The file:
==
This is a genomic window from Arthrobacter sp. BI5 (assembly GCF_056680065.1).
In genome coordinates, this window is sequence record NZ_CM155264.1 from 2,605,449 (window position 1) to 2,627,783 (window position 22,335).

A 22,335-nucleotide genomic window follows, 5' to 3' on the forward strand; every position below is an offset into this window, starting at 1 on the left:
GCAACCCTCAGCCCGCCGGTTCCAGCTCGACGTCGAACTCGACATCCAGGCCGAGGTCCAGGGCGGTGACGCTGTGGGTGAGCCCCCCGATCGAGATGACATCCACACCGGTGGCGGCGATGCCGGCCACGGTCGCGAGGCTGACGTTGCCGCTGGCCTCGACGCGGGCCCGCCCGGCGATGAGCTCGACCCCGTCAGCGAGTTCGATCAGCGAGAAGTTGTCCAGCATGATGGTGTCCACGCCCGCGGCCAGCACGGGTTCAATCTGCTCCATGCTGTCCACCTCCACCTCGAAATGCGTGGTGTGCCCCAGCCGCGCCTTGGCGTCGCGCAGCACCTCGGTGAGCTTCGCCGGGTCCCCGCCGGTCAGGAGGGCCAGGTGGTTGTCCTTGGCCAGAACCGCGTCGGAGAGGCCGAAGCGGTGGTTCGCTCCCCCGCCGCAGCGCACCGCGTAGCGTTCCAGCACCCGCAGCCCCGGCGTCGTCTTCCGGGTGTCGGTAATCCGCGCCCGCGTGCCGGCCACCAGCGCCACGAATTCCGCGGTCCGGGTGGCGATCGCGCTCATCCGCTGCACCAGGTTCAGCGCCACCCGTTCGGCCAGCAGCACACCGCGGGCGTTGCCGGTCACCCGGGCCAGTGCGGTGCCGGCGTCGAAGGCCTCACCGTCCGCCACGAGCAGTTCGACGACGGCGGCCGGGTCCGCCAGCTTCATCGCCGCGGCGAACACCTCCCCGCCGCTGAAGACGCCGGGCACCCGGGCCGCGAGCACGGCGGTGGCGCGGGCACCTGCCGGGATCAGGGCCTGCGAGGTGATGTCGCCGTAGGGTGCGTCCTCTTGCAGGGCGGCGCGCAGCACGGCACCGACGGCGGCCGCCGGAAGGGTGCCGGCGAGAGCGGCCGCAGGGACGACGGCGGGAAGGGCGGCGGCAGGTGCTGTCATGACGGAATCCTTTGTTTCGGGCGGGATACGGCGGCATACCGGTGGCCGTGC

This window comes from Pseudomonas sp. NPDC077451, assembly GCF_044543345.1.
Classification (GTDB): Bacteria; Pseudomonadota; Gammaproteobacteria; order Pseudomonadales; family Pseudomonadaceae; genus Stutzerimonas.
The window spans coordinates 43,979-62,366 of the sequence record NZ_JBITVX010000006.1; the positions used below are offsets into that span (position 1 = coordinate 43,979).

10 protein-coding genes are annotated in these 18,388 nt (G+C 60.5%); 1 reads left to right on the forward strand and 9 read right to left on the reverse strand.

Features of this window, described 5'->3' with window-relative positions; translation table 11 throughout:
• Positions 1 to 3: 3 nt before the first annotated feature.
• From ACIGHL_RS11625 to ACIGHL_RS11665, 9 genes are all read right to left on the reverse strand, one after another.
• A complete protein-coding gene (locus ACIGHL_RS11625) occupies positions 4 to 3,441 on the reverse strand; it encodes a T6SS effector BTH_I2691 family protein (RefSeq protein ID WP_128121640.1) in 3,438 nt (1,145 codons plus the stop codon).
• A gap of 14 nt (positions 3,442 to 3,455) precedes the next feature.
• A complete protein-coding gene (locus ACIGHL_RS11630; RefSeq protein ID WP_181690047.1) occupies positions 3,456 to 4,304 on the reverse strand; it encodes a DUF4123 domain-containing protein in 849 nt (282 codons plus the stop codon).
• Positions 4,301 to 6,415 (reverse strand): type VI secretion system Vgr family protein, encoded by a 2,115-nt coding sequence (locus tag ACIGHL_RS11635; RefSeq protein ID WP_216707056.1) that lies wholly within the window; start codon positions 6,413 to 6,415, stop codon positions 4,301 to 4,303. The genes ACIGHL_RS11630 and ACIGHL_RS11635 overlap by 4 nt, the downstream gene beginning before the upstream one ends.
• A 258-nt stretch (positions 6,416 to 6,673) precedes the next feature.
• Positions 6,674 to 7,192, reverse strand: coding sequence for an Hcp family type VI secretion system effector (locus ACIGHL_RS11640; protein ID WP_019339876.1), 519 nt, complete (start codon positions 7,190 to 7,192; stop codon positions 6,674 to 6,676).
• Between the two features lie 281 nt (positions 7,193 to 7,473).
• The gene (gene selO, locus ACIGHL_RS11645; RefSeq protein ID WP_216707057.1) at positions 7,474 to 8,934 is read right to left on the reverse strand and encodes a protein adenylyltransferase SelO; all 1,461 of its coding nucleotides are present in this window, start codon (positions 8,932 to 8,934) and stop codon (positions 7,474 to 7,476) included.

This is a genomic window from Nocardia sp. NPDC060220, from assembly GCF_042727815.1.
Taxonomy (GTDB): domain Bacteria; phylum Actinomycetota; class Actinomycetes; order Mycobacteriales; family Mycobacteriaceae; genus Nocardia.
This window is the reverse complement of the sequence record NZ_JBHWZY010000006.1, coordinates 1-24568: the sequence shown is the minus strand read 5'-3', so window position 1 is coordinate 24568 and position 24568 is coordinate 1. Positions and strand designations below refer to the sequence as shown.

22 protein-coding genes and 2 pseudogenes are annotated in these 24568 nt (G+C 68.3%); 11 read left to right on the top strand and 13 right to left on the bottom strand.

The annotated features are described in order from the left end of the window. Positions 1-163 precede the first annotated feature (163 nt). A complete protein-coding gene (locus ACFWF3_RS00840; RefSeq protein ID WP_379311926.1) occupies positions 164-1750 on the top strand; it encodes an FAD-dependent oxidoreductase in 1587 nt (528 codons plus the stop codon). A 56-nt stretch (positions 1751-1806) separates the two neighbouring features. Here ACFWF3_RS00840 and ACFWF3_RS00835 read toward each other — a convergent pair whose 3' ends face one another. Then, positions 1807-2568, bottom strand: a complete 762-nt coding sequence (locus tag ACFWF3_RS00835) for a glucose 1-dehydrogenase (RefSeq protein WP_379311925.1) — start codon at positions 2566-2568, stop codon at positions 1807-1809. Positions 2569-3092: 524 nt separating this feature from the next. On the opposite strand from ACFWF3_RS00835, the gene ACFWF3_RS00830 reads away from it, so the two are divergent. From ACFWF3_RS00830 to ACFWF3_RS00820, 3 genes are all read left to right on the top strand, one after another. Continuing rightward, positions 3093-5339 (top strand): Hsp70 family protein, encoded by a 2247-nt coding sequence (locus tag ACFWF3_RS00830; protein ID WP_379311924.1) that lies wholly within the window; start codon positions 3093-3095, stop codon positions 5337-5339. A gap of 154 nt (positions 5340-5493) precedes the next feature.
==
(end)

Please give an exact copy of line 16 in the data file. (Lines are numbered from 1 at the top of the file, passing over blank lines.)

• A 258-nt stretch (positions 6,416 to 6,673) precedes the next feature.